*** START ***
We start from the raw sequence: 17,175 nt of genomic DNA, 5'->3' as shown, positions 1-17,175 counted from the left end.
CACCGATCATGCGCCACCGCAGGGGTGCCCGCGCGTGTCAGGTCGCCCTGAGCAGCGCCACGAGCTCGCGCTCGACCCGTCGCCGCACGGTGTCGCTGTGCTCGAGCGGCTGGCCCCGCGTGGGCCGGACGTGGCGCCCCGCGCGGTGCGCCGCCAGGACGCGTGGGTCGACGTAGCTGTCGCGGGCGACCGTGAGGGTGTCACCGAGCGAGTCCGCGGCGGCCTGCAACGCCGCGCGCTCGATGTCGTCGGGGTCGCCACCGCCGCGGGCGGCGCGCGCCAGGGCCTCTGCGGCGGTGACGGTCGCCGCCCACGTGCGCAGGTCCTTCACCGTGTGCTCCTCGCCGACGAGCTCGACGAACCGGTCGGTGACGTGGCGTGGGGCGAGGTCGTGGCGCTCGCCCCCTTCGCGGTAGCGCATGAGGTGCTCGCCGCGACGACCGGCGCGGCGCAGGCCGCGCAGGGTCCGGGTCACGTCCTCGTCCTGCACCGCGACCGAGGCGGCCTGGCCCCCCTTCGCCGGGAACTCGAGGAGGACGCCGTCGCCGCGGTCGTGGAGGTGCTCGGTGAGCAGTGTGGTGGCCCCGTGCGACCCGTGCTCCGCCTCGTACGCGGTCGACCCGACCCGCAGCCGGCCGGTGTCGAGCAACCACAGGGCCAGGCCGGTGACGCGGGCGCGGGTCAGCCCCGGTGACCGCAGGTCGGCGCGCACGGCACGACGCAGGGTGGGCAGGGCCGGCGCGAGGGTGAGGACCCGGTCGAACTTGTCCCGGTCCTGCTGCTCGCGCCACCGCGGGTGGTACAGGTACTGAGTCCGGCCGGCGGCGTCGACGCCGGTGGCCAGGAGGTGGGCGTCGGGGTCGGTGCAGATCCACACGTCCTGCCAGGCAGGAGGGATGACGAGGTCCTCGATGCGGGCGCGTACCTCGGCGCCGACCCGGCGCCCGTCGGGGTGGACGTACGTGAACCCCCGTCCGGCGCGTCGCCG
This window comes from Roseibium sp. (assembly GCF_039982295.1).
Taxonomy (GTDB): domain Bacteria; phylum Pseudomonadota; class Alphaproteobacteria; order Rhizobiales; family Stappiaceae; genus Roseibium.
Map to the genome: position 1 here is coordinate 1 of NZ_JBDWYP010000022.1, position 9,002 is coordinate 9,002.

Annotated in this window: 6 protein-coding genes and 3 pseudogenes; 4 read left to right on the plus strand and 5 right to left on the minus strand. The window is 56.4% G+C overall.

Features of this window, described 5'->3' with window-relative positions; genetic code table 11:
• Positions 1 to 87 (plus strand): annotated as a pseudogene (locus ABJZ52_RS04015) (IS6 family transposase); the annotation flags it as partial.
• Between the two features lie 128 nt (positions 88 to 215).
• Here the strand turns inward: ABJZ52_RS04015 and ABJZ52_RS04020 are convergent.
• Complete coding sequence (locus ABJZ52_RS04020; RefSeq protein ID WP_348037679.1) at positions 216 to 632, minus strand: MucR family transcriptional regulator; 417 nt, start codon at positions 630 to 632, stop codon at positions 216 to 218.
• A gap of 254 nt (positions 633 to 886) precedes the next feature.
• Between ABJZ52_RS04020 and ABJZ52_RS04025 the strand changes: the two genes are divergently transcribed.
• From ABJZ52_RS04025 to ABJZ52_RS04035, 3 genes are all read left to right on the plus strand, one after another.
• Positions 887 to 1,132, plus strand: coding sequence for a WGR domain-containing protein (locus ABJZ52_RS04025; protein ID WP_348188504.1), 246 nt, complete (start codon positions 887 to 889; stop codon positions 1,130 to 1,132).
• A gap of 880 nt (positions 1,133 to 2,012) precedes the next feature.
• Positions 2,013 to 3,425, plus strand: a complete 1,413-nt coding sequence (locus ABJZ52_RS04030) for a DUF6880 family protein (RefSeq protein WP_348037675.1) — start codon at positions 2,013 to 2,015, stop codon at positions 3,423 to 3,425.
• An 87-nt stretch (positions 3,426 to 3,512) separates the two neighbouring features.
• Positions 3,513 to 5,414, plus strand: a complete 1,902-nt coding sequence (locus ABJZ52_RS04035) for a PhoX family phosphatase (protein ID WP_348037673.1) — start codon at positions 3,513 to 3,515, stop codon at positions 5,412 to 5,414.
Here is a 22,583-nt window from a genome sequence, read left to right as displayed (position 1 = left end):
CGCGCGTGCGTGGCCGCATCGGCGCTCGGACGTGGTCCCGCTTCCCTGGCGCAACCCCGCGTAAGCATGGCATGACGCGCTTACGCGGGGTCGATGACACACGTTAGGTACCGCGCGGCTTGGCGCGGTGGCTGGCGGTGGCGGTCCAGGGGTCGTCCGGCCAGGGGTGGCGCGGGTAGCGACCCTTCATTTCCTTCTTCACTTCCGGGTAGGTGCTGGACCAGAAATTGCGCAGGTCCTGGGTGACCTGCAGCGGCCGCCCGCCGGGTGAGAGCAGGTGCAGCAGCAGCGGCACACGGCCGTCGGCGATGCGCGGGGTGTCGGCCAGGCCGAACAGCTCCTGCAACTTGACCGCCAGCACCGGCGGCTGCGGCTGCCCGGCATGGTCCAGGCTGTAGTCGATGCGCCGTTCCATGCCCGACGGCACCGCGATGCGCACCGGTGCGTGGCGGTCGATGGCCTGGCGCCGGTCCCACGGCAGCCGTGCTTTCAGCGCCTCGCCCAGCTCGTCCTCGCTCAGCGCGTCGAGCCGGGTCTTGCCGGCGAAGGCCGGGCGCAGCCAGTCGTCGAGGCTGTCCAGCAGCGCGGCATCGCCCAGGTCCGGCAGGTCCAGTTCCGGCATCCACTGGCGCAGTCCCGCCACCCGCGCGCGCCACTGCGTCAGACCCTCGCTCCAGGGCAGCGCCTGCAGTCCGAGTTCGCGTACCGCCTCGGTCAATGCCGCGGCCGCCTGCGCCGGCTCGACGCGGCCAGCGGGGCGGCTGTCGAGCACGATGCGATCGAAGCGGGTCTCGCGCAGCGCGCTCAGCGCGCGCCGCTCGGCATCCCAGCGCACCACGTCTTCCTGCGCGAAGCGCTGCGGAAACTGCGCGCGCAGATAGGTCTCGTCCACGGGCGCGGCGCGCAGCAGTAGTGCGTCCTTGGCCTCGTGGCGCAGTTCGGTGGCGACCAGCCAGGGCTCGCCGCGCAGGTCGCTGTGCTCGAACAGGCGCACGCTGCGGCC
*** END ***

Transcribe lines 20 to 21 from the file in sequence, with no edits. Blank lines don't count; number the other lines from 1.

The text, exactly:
Here is a 22,583-nt window from a genome sequence, read left to right as displayed (position 1 = left end):
CGCGCGTGCGTGGCCGCATCGGCGCTCGGACGTGGTCCCGCTTCCCTGGCGCAACCCCGCGTAAGCATGGCATGACGCGCTTACGCGGGGTCGATGACACACGTTAGGTACCGCGCGGCTTGGCGCGGTGGCTGGCGGTGGCGGTCCAGGGGTCGTCCGGCCAGGGGTGGCGCGGGTAGCGACCCTTCATTTCCTTCTTCACTTCCGGGTAGGTGCTGGACCAGAAATTGCGCAGGTCCTGGGTGACCTGCAGCGGCCGCCCGCCGGGTGAGAGCAGGTGCAGCAGCAGCGGCACACGGCCGTCGGCGATGCGCGGGGTGTCGGCCAGGCCGAACAGCTCCTGCAACTTGACCGCCAGCACCGGCGGCTGCGGCTGCCCGGCATGGTCCAGGCTGTAGTCGATGCGCCGTTCCATGCCCGACGGCACCGCGATGCGCACCGGTGCGTGGCGGTCGATGGCCTGGCGCCGGTCCCACGGCAGCCGTGCTTTCAGCGCCTCGCCCAGCTCGTCCTCGCTCAGCGCGTCGAGCCGGGTCTTGCCGGCGAAGGCCGGGCGCAGCCAGTCGTCGAGGCTGTCCAGCAGCGCGGCATCGCCCAGGTCCGGCAGGTCCAGTTCCGGCATCCACTGGCGCAGTCCCGCCACCCGCGCGCGCCACTGCGTCAGACCCTCGCTCCAGGGCAGCGCCTGCAGTCCGAGTTCGCGTACCGCCTCGGTCAATGCCGCGGCCGCCTGCGCCGGCTCGACGCGGCCAGCGGGGCGGCTGTCGAGCACGATGCGATCGAAGCGGGTCTCGCGCAGCGCGCTCAGCGCGCGCCGCTCGGCATCCCAGCGCACCACGTCTTCCTGCGCGAAGCGCTGCGGAAACTGCGCGCGCAGATAGGTCTCGTCCACGGGCGCGGCGCGCAGCAGTAGTGCGTCCTTGGCCTCGTGGCGCAGTTCGGTGGCGACCAGCCAGGGCTCGCCGCGCAGGTCGCTGTGCTCGAACAGGCGCACGCTGCGGCC